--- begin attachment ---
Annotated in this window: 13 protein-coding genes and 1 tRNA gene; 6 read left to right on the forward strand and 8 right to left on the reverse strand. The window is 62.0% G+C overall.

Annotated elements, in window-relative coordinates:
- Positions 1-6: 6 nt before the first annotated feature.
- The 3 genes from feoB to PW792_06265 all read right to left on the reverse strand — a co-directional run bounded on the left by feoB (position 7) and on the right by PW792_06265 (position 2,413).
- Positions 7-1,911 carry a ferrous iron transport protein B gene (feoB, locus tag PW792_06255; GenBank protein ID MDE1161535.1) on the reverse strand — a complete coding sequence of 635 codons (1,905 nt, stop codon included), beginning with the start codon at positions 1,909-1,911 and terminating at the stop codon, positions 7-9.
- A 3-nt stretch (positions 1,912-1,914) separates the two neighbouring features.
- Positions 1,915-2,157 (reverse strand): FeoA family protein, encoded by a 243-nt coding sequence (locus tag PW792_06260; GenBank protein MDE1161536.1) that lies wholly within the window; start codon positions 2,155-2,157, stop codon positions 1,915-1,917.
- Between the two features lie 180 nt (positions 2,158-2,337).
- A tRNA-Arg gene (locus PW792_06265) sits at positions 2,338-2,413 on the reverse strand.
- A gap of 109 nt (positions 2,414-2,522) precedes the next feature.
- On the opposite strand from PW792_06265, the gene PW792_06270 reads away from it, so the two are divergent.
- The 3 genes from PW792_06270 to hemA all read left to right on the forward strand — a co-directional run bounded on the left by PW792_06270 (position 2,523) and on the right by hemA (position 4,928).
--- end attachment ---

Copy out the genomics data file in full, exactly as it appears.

Annotated in this window: 13 protein-coding genes and 1 tRNA gene; 6 read left to right on the forward strand and 8 right to left on the reverse strand. The window is 62.0% G+C overall.

Annotated elements, in window-relative coordinates:
- Positions 1-6: 6 nt before the first annotated feature.
- The 3 genes from feoB to PW792_06265 all read right to left on the reverse strand — a co-directional run bounded on the left by feoB (position 7) and on the right by PW792_06265 (position 2,413).
- Positions 7-1,911 carry a ferrous iron transport protein B gene (feoB, locus tag PW792_06255; GenBank protein ID MDE1161535.1) on the reverse strand — a complete coding sequence of 635 codons (1,905 nt, stop codon included), beginning with the start codon at positions 1,909-1,911 and terminating at the stop codon, positions 7-9.
- A 3-nt stretch (positions 1,912-1,914) separates the two neighbouring features.
- Positions 1,915-2,157 (reverse strand): FeoA family protein, encoded by a 243-nt coding sequence (locus tag PW792_06260; GenBank protein MDE1161536.1) that lies wholly within the window; start codon positions 2,155-2,157, stop codon positions 1,915-1,917.
- Between the two features lie 180 nt (positions 2,158-2,337).
- A tRNA-Arg gene (locus PW792_06265) sits at positions 2,338-2,413 on the reverse strand.
- A gap of 109 nt (positions 2,414-2,522) precedes the next feature.
- On the opposite strand from PW792_06265, the gene PW792_06270 reads away from it, so the two are divergent.
- The 3 genes from PW792_06270 to hemA all read left to right on the forward strand — a co-directional run bounded on the left by PW792_06270 (position 2,523) and on the right by hemA (position 4,928).